Apple’s billion-dollar jury verdict against Samsung, the leading manufacturer of Android-based smartphones, has fueled more speculation about the larger war between Apple and Android’s parent, Google, for the hearts and minds of mobile users.
Some observers are wondering if Apple, which is already dumping Google’s maps and YouTube video service as default apps on the iPhone, may try to replace Google’s search engine as well. They note that the iPhone’s Siri is already a step in that direction.
Macquarie Equities analyst Ben Schachter explored that scenario in a research note today and came up with a counterintuitive conclusion: Google may have more leverage than many think.
Stressing that he has no inside information about Apple’s plans, Schachter wrote that if Apple decided to dump Google as the default search provider for Apple’s iOS mobile operating system, the effect might be more of a publicity setback than an actual financial blow. That’s because Google currently must pay Apple a big share of its advertising revenue for searches on iOS.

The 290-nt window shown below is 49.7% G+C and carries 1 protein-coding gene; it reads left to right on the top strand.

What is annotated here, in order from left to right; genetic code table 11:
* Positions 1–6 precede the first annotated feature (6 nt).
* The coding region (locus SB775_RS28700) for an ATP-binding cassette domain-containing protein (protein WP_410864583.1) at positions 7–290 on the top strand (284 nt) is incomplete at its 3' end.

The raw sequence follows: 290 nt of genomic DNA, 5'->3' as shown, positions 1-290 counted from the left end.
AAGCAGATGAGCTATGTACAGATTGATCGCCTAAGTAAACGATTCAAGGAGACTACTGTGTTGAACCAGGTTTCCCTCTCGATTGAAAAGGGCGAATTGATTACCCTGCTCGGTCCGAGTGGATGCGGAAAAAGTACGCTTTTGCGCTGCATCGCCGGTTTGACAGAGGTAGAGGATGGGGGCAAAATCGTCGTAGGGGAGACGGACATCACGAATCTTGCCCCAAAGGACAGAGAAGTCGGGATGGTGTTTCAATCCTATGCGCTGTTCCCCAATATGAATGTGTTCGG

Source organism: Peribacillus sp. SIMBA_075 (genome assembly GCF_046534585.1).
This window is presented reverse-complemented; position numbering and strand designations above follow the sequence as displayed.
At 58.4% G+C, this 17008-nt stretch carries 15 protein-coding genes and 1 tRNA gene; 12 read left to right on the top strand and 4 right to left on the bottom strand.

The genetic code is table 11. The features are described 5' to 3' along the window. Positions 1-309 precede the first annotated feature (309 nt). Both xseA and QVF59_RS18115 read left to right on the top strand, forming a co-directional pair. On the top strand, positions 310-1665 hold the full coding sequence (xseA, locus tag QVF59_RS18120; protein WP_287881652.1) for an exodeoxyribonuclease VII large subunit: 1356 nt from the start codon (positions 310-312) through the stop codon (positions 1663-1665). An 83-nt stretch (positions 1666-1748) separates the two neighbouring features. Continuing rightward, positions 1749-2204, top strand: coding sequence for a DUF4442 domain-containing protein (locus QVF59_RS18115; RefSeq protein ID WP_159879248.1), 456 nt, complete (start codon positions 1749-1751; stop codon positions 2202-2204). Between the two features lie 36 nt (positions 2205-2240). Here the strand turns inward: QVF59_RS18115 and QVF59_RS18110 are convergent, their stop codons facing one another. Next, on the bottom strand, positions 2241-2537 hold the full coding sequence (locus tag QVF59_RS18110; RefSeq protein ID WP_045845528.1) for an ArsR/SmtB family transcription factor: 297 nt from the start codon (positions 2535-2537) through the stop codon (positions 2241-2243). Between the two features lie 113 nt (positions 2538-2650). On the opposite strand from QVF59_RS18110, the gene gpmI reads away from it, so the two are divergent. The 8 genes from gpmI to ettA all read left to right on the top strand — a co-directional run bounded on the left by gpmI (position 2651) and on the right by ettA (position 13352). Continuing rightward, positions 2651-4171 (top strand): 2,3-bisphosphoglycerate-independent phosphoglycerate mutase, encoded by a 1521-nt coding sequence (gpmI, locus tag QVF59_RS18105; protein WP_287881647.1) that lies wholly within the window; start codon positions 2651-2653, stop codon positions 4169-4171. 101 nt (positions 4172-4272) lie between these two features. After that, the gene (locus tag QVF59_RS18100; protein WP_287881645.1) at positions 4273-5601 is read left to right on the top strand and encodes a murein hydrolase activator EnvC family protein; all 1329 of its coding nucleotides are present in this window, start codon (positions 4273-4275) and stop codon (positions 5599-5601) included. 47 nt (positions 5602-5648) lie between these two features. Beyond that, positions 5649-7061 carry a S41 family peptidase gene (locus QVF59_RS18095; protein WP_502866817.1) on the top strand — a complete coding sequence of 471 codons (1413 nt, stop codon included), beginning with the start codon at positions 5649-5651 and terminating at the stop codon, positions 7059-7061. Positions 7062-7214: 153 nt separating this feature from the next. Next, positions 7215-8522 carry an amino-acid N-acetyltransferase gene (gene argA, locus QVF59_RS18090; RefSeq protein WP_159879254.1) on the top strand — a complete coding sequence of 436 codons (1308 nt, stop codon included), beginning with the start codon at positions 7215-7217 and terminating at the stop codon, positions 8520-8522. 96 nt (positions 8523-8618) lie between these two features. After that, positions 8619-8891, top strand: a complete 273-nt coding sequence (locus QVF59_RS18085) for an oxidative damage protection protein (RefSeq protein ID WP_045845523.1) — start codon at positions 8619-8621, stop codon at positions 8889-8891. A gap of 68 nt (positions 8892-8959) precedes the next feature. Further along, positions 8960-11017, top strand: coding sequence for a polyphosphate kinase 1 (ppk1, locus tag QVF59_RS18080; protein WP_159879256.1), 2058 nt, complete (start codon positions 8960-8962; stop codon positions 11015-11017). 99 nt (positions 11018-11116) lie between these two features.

Apple could turn to other sources for search results, Schachter added, but those are likely to be inferior to Google. In that case, users could opt for going directly to Google’s search engine through a Google app, or by using the Chrome browser (now available for iOS) or even switching to an Android phone. And Google wouldn’t have to share any of its ad revenue from those users.
On the other hand, Schachter also said it’s clear that Apple could tap other sources for search results, and not just by switching to Microsoft’s Bing. Apple can use its Siri technology to provide results from OpenTable, TripAdvisor, Wikipedia and other sources. That may be a part of why Google is adding to its own roster of specialized content sources by buying up services such as Zagat, Frommers and flight-information service ITA.